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Daniel Shays
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Farmer
    (1747-September 25, 1825)
    Born in Hopkinton, Massachusetts
    American soldier, revolutionary, and farmer
    Resided in Pelham, Massachusetts
    Served as a Sergeant, later a Lieutenant and Captain, in the Continental Army during the American Revolutionary War
    Fought in the Battles of Lexington, Bunker Hill, and Saratoga
    Leader of Shays' Rebellion, a populist uprising against controversial debt collection and tax policies in Massachusetts (1786-1787)
    Petitioned for clemency and was granted a full pardon by Governor John Hancock, who also cancelled the rewards being offered for their capture (Jun. 25, 1788).
    Died, in poverty, at the age 78, in Sparta, New York; buried at the Union Cemetery in Scottsburg (Sept. 25, 1825)
    Memorialized in the famous 'Ballad of Daniel Shays'
    Depicted in Walter Dyer's 'Sprigs of Hemlock' and Christopher Collier's 'The Winter Hero' (1931; 1978)
    Information on his personal or domestic life is virtually nonexistent.
    He and his colleagues ('Regulators') tried, and failed, to seize a Springfield armory.
    He is the namesake for a rebellion despite being only one of several leaders (and a tepid, reluctant one at that).
    He angered many of his peers by selling the sword General Lafayette had presented him with in honor of his service in the Revolution, in 1780.
    One of his men froze to death when he tried march a thousand soldiers to Boston during a blizzard; they were forced to retreat.
    Colonial woodcraft depicting him and fellow 'Regulator' leader, Joe Shattuck, rendered their likenesses deliberately unflattering.
    He attained a posthumous following in the 1960s and 70s as radicals who advocated sedition against the government made him one of their historical revisionist mascots (he never advocated anything of the kind).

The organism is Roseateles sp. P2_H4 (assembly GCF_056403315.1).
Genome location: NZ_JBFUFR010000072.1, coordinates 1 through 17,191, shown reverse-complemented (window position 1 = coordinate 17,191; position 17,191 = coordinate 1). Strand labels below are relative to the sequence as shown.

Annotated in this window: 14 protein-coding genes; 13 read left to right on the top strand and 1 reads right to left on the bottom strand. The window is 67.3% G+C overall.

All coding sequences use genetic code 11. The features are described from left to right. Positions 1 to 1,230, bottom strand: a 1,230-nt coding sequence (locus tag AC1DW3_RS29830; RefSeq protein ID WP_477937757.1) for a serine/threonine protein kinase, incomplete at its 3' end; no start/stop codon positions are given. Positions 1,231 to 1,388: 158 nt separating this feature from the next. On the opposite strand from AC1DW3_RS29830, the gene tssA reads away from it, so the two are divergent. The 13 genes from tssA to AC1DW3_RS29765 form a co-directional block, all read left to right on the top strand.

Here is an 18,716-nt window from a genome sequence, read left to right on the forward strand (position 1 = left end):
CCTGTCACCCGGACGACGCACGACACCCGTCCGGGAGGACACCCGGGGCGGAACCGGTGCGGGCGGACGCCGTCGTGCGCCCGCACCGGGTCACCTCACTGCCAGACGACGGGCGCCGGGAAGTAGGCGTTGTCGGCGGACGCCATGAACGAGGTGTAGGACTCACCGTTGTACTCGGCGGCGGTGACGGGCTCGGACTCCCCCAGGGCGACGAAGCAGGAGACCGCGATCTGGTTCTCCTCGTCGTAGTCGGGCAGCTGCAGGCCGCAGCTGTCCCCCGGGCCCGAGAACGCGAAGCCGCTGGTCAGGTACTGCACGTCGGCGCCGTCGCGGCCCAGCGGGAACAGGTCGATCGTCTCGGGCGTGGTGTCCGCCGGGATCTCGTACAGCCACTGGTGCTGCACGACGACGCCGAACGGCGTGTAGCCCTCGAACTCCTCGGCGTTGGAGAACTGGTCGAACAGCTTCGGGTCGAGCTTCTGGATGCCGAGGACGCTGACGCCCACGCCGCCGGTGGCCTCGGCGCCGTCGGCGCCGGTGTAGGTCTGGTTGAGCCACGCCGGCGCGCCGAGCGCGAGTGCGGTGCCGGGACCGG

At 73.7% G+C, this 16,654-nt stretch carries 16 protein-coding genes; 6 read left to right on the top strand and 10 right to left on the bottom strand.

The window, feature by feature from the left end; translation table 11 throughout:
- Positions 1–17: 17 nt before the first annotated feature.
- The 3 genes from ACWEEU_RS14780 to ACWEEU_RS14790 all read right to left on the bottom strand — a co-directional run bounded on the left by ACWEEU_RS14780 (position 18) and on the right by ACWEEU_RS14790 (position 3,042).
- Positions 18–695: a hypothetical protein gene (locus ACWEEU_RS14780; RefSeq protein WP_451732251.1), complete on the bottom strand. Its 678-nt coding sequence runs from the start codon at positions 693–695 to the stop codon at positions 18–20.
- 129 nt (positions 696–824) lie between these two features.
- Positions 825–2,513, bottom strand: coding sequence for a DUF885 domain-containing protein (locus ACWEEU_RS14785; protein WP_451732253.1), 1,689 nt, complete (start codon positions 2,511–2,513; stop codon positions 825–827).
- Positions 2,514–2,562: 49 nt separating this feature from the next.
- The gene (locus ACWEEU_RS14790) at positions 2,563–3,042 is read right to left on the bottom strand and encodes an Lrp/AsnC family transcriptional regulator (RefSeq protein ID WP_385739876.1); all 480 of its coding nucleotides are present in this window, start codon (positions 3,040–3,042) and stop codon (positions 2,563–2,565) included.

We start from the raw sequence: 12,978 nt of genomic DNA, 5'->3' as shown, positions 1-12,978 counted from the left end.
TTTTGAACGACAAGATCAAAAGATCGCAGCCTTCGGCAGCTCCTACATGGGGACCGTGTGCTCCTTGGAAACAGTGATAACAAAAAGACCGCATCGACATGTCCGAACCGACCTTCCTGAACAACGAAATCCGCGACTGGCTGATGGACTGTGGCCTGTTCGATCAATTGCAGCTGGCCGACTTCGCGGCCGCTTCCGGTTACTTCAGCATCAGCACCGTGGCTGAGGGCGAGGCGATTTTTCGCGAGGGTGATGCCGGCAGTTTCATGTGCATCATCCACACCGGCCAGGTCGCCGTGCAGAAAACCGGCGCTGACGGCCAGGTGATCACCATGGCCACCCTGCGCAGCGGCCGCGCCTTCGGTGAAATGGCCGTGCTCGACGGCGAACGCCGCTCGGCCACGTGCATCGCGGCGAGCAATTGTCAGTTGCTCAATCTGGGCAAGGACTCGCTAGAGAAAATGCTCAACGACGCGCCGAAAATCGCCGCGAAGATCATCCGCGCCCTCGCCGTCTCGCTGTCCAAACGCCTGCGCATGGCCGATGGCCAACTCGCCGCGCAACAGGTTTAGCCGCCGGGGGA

Although, it IS fairly safe to say that textbooks tend to brush him and his rebellion 'under the rug,' mainly because it disrupts the narrative that post-Revolutionary America was just 'hunky dory' until the advent of the Civil War decades later.
    His parents were immigrants from Ireland.
    He generally identified as a mediator and 'peacemaker.'
    As such, he took every opportunity to try and work towards a peaceful resolution to the conflict.
    Early 20th-century populists cast him as a folk hero.
    But, generally, his image never totally recovered and he remains known as a 'misguided rabble rouser' who tried to overthrow the government.
    He was wounded while serving in the Revolution.
    After returning from service, he discovered that countless other farmers and war veterans were being regularly taken advantage of (denial of pensions, high taxations, etc.)
    His family was so affected by the financial hardship, post-Revolution, that they sold over half of their 251 acre property.
    He was allegedly moved to action after witnessing a sick old woman forcibly removed from her bed by debt collectors.
    When three of his friends resisted repossession and were arrested on charges of sedition, he led a protest of 700 armed farmers & veterans who nonviolently marched in support of them (laying the groundwork for the rebellion).
    He sold his sword from Lafayette out of financial necessity (he spent his last years in debt).
    At least his efforts brought forth good results, now the US government takes way better care of its vets (oh, wait - crap...)

Credit: BoyWiththeGreenHair


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